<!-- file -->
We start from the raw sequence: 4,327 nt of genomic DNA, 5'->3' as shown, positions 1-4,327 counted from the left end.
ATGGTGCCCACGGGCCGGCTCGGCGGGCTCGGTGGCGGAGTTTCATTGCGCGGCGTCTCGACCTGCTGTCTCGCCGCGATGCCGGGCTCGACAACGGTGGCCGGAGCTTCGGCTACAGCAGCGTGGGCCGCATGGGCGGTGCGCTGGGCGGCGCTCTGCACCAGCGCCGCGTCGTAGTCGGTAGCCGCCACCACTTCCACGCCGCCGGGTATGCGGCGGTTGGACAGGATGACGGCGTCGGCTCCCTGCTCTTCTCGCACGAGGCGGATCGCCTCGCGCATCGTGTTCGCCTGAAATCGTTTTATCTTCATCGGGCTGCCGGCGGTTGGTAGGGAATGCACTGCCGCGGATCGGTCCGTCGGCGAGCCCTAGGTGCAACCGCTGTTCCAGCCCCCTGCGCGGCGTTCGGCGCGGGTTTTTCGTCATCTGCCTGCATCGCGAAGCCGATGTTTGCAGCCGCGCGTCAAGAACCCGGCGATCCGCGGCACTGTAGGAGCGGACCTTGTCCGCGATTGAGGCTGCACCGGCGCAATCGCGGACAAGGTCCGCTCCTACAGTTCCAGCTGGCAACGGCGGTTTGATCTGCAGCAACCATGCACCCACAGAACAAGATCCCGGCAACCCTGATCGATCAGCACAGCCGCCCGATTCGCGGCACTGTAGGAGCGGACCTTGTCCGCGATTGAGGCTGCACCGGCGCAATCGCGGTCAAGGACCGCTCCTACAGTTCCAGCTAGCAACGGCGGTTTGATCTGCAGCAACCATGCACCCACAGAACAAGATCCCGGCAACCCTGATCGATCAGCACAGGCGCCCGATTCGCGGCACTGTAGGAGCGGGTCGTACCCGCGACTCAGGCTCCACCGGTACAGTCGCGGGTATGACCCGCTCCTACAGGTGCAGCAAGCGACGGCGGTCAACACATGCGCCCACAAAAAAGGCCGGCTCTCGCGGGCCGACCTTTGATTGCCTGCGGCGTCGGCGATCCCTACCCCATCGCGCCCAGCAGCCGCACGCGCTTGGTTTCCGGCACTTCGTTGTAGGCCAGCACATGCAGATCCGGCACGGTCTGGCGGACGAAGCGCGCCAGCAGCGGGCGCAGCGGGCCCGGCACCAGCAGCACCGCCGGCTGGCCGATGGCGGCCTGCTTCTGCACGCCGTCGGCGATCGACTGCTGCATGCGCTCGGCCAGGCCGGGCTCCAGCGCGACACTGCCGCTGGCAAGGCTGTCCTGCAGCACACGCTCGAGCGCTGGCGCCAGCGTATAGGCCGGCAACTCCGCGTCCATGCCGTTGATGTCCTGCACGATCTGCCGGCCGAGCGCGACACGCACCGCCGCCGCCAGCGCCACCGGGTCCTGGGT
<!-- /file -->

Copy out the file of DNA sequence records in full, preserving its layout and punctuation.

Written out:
We start from the raw sequence: 4,327 nt of genomic DNA, 5'->3' as shown, positions 1-4,327 counted from the left end.
ATGGTGCCCACGGGCCGGCTCGGCGGGCTCGGTGGCGGAGTTTCATTGCGCGGCGTCTCGACCTGCTGTCTCGCCGCGATGCCGGGCTCGACAACGGTGGCCGGAGCTTCGGCTACAGCAGCGTGGGCCGCATGGGCGGTGCGCTGGGCGGCGCTCTGCACCAGCGCCGCGTCGTAGTCGGTAGCCGCCACCACTTCCACGCCGCCGGGTATGCGGCGGTTGGACAGGATGACGGCGTCGGCTCCCTGCTCTTCTCGCACGAGGCGGATCGCCTCGCGCATCGTGTTCGCCTGAAATCGTTTTATCTTCATCGGGCTGCCGGCGGTTGGTAGGGAATGCACTGCCGCGGATCGGTCCGTCGGCGAGCCCTAGGTGCAACCGCTGTTCCAGCCCCCTGCGCGGCGTTCGGCGCGGGTTTTTCGTCATCTGCCTGCATCGCGAAGCCGATGTTTGCAGCCGCGCGTCAAGAACCCGGCGATCCGCGGCACTGTAGGAGCGGACCTTGTCCGCGATTGAGGCTGCACCGGCGCAATCGCGGACAAGGTCCGCTCCTACAGTTCCAGCTGGCAACGGCGGTTTGATCTGCAGCAACCATGCACCCACAGAACAAGATCCCGGCAACCCTGATCGATCAGCACAGCCGCCCGATTCGCGGCACTGTAGGAGCGGACCTTGTCCGCGATTGAGGCTGCACCGGCGCAATCGCGGTCAAGGACCGCTCCTACAGTTCCAGCTAGCAACGGCGGTTTGATCTGCAGCAACCATGCACCCACAGAACAAGATCCCGGCAACCCTGATCGATCAGCACAGGCGCCCGATTCGCGGCACTGTAGGAGCGGGTCGTACCCGCGACTCAGGCTCCACCGGTACAGTCGCGGGTATGACCCGCTCCTACAGGTGCAGCAAGCGACGGCGGTCAACACATGCGCCCACAAAAAAGGCCGGCTCTCGCGGGCCGACCTTTGATTGCCTGCGGCGTCGGCGATCCCTACCCCATCGCGCCCAGCAGCCGCACGCGCTTGGTTTCCGGCACTTCGTTGTAGGCCAGCACATGCAGATCCGGCACGGTCTGGCGGACGAAGCGCGCCAGCAGCGGGCGCAGCGGGCCCGGCACCAGCAGCACCGCCGGCTGGCCGATGGCGGCCTGCTTCTGCACGCCGTCGGCGATCGACTGCTGCATGCGCTCGGCCAGGCCGGGCTCCAGCGCGACACTGCCGCTGGCAAGGCTGTCCTGCAGCACACGCTCGAGCGCTGGCGCCAGCGTATAGGCCGGCAACTCCGCGTCCATGCCGTTGATGTCCTGCACGATCTGCCGGCCGAGCGCGACACGCACCGCCGCCGCCAGCGCCACCGGGTCCTGGGT